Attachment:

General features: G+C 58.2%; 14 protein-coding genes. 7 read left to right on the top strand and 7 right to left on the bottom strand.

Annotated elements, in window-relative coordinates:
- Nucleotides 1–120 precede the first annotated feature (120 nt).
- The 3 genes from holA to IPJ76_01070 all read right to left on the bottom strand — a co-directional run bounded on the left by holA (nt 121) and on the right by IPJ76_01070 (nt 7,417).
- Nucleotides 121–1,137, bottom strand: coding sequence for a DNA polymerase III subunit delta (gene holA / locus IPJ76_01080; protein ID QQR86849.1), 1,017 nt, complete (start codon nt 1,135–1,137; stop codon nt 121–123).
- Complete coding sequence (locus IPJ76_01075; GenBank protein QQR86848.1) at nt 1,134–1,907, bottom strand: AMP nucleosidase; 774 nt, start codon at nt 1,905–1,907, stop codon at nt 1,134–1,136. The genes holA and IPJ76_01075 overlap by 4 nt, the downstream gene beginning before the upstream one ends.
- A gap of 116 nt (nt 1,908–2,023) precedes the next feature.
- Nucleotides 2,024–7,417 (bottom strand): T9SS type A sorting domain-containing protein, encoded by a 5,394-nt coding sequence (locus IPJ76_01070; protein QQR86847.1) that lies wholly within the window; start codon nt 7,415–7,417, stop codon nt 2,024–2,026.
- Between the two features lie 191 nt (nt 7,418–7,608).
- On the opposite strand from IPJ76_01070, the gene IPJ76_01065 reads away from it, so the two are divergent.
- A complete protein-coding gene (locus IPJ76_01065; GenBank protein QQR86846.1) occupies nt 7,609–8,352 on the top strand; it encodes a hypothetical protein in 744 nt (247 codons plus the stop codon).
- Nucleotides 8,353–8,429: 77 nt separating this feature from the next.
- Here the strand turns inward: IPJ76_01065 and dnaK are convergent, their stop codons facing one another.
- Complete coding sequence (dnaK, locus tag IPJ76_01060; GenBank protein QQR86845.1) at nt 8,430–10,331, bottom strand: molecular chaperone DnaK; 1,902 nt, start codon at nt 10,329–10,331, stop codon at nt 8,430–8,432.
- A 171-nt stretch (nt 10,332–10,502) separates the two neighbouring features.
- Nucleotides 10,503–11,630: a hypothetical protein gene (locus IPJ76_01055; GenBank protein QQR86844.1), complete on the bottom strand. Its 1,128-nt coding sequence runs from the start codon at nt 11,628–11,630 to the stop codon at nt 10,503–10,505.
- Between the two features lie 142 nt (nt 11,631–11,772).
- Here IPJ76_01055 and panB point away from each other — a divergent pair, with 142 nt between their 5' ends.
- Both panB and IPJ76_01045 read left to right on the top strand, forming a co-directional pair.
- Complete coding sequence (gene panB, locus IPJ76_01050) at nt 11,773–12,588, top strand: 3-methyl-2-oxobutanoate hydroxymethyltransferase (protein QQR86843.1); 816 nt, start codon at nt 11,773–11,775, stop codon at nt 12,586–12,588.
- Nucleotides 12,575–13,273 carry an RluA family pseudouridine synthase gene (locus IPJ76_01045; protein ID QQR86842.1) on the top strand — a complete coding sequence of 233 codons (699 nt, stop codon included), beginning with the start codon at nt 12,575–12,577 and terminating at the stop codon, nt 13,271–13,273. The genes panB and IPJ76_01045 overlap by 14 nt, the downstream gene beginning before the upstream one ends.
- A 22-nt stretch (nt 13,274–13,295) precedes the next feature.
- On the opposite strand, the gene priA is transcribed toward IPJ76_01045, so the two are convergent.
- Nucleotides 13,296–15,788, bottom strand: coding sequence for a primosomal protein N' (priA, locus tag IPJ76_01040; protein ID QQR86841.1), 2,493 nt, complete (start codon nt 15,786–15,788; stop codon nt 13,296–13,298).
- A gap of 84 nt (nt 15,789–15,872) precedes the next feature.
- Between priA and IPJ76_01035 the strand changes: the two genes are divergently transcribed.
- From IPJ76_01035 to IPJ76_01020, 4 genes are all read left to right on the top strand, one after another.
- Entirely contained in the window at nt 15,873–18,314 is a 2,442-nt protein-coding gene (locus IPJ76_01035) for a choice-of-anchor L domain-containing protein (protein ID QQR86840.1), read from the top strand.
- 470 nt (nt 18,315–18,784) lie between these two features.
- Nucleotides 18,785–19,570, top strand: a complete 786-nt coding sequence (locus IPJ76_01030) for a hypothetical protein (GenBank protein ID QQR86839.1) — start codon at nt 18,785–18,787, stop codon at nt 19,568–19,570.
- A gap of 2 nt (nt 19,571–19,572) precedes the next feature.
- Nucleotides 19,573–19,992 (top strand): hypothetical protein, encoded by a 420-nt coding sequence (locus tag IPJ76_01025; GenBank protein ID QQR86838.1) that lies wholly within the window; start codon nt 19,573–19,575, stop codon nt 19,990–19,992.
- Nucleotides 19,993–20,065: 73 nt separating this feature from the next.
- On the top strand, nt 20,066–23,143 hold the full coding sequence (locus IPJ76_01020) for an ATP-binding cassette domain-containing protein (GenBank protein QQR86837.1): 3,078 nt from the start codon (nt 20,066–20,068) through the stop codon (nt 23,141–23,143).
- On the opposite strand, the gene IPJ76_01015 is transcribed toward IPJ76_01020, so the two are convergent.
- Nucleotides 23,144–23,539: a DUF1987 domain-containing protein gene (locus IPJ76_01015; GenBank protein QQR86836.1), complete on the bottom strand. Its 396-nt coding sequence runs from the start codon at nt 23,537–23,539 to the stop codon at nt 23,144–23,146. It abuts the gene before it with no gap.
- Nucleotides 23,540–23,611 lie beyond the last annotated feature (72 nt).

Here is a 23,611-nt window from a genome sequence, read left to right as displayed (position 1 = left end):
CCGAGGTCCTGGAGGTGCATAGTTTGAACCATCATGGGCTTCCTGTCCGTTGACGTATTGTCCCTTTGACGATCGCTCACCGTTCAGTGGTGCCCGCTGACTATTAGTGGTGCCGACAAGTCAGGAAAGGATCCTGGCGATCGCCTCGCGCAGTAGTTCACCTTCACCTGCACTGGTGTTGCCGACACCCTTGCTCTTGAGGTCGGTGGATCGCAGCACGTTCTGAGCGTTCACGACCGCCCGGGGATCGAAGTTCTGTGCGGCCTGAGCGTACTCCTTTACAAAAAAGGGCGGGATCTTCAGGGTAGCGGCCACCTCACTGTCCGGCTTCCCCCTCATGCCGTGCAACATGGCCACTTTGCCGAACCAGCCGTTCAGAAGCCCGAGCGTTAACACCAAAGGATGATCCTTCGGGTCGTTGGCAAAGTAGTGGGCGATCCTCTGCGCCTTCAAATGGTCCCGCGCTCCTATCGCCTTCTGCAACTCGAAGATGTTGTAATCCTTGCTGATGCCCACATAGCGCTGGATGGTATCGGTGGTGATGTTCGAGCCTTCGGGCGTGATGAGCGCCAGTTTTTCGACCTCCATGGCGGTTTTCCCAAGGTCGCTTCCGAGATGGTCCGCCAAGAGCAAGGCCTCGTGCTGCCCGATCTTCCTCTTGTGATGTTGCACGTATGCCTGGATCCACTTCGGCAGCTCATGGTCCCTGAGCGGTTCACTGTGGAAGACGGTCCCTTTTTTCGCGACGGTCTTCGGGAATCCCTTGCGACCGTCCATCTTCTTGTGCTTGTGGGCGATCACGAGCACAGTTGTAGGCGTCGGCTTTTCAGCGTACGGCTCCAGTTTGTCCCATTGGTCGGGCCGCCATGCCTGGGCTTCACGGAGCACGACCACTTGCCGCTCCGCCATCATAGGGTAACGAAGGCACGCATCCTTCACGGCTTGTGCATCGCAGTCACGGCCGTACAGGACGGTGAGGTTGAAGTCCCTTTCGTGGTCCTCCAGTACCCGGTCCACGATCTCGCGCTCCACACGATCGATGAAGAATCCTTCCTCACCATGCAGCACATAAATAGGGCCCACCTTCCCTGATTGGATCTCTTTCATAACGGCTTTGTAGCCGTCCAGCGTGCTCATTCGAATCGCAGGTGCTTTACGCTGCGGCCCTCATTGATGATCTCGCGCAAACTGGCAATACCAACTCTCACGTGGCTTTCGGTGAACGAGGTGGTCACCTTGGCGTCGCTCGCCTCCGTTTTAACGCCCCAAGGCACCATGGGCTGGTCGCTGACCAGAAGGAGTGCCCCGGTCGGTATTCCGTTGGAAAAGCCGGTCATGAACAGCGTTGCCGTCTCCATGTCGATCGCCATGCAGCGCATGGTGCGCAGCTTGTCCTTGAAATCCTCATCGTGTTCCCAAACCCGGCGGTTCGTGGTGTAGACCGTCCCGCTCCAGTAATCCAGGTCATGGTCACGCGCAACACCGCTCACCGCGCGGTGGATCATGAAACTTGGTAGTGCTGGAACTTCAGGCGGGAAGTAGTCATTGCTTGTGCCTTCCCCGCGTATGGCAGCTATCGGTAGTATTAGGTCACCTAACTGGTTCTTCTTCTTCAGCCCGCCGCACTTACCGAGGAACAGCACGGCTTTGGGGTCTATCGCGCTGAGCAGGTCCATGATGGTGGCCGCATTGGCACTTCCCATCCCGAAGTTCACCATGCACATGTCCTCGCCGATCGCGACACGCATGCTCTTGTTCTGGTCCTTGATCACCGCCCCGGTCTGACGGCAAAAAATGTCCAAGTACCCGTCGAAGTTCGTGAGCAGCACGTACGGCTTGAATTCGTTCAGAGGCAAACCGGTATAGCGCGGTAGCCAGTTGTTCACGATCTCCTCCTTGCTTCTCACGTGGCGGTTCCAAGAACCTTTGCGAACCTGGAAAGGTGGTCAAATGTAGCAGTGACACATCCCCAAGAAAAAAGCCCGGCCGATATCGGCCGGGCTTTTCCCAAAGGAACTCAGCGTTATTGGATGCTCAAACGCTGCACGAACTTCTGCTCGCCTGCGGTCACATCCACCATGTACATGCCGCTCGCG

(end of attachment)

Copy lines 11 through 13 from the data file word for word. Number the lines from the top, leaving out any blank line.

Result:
- A complete protein-coding gene (locus IPJ76_01065; GenBank protein QQR86846.1) occupies nt 7,609–8,352 on the top strand; it encodes a hypothetical protein in 744 nt (247 codons plus the stop codon).
- Nucleotides 8,353–8,429: 77 nt separating this feature from the next.
- Here the strand turns inward: IPJ76_01065 and dnaK are convergent, their stop codons facing one another.